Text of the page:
Ringing in the season
By DIANE GASPER-O'BRIEN
McCRACKEN -- The 150-some people who pack into the pews of United Methodist Church here on Christmas Eve annually are treated to a special music presentation.
Tunes of Christmas classics such as "Silent Night," "Away in a Manger" and "Oh, Little Town of Bethlehem" are played by a 12-member handbell choir.
Even a broken arm didn't keep Sharon Irvin from attending a practice earlier this month, although she won't be able to perform in the choir for a while.
Irvin has participated in the bell choir for more than 25 years, and Arlene Gilbert, director of the bell choir, had to do some improvising when Irvin slipped on ice last month, fell and broke her right arm.
"I moved some people around," Gilbert said of her choir that features ringers on an octave of bass and two octaves of trebles.
Without Irvin, 11 ringers instead of the usual dozen will be in charge of ringing 37 bells on Christmas Eve.
But Gilbert has learned how to make changes in a hurry since starting the bell choir with some youngsters 27 years ago.
Every single one of the current members is related to at least one other member, if not more.
While that makes hanging out with the choir a fun time, "that also gives us a lot of challenges when there's a family emergency," Gilbert said.
Gilbert got started teaching others how to ring handbells after hearing a music teacher in Wichita introducing handbells and chimes at a music education conference in the 1960s when she was teaching at McCracken.
"My mouth was watering. I wanted them for my classroom," said Gilbert, who taught instrumental music in Rush County schools for 36 years, as well as vocal music for several years, before retiring in 1997.
But there was not funding available at the time in the school system, so Gilbert did the next best thing.
She started teaching handbell ringing to youngsters at her church "as a way for them to contribute to our worship service."
An adult choir was formed within the year, and they have been ringing at church and various other functions since. And recently, Gilbert added a chimes choir.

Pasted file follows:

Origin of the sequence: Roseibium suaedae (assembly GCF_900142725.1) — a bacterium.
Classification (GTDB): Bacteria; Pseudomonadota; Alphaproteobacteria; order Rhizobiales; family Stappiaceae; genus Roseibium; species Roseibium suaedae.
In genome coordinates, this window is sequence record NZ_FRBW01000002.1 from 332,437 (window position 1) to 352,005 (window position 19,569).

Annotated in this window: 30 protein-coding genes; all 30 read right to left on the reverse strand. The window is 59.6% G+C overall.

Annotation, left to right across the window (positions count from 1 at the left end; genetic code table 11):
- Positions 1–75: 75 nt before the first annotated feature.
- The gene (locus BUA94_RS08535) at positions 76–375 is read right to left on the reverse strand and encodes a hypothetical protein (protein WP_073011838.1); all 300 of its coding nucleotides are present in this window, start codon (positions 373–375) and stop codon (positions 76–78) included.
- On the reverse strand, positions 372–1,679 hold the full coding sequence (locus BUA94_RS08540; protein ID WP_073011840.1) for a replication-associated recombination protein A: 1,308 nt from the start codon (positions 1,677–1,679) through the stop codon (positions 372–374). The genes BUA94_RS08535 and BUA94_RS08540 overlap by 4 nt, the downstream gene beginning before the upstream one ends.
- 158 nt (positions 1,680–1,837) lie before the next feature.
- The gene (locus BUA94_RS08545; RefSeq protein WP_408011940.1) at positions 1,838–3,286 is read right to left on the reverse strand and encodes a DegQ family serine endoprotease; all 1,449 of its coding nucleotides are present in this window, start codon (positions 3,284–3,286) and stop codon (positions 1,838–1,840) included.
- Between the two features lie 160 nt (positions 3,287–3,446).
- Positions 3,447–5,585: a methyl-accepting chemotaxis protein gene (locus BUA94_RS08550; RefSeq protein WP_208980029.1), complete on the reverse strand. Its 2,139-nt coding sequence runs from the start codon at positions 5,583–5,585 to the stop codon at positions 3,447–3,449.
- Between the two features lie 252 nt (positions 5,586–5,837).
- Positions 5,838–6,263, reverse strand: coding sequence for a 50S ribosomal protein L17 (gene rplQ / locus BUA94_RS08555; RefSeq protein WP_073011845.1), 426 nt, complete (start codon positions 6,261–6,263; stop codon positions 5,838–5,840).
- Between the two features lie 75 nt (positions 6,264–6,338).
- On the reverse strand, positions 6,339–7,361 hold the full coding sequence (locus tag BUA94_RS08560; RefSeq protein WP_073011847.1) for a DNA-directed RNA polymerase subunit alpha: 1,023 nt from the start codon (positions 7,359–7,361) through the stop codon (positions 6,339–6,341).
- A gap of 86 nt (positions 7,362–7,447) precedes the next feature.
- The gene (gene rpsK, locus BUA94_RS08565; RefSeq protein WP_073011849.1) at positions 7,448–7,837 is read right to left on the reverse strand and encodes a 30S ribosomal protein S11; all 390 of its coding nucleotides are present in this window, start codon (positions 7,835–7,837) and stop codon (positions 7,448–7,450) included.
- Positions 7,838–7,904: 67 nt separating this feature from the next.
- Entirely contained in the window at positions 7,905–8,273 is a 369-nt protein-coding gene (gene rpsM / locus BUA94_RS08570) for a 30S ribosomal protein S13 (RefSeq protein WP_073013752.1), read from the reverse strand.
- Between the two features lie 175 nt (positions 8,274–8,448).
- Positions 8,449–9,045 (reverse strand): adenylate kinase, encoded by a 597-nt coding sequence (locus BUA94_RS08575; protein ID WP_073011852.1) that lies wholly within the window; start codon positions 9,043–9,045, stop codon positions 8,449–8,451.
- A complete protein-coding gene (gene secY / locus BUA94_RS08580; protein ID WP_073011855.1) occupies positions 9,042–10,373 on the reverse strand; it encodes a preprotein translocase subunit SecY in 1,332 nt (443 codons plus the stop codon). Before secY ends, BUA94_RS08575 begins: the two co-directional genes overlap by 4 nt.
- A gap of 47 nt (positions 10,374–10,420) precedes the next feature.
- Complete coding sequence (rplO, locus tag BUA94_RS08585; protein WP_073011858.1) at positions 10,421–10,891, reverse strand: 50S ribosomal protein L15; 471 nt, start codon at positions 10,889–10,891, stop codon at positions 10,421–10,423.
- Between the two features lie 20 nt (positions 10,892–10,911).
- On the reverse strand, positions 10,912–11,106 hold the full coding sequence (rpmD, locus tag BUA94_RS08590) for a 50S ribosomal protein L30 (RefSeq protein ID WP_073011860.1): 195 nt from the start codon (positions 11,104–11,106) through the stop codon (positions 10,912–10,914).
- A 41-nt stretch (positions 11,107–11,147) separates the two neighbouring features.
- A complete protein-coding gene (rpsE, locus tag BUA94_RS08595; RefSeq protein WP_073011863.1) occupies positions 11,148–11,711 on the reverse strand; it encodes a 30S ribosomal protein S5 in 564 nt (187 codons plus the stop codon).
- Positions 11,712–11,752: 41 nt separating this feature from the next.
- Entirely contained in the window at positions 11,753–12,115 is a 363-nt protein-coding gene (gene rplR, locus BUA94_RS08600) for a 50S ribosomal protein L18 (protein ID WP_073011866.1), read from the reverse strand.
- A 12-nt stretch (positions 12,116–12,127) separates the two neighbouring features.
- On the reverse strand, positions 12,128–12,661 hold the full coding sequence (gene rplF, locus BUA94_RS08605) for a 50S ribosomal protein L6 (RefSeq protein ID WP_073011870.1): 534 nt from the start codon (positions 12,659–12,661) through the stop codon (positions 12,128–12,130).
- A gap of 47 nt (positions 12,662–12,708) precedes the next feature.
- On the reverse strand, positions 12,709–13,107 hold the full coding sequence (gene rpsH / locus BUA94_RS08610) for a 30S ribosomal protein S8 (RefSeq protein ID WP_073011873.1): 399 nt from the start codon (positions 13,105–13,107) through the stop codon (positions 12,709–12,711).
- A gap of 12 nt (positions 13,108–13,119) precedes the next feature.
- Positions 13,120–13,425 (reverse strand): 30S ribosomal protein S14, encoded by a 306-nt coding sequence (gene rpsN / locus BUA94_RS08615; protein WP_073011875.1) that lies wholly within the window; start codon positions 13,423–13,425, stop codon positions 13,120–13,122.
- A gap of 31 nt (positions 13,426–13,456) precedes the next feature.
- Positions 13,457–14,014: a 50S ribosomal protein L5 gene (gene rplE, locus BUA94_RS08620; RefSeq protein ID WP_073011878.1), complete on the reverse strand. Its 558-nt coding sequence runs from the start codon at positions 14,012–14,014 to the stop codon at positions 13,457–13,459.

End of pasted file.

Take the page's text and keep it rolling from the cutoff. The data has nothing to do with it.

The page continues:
The choir also rings at nursing homes and various Christmas gatherings.
"If we can do it, we ring for just about anything," Gilbert said.
All the bells have been purchased from donations the choir receives for ringing at services such as funerals, for which they all dress in black attire.
"When we're trying to impress everybody, we dress up a bit," said William Zeller, the lone male in the choir.
Zeller joined the choir approximately 15 years ago and said, "I can't stay away; it's too much fun."
He also likes the family atmosphere.
Zeller is a cousin of Gilbert's, and Brenda Legleiter is related to several members through marriage. The rest of the choir has even closer family ties.
One of the three youngest members is Gilbert's granddaughter, Erica Gilbert, a freshman at La Crosse High School.
"I watched my grandma direct, and she wanted us to start (ringing) in fifth grade," said Erica Gilbert, who said it was a natural fit for her to join the bell choir.
Lexi Anderson, an eighth-grader at La Crosse and the youngest member of the choir, also followed in the footsteps of her grandmother, Debbie Rogers.
Debbie Rogers' sister, Kerri Morgan, also rings. And Irvin's twin sister, Sheryl Rogers, also is a member, as is Rogers' daughter-in-law, Carin Rogers.
Even with the normal busy school schedule of a teenager, Anderson said she doesn't mind the once-a-week practices. In fact, she looks forward to them.
"You don't have to think about your homework when you're here," Anderson said.
Stephanie Greenway, a junior at Ellis High School, is part of a three-generation family threesome as her mom, Paula Greenway, and her grandmother, Ruth Crawshaw, also ring.
"I like it," Stephanie Greenway said. "It kind of relaxes you."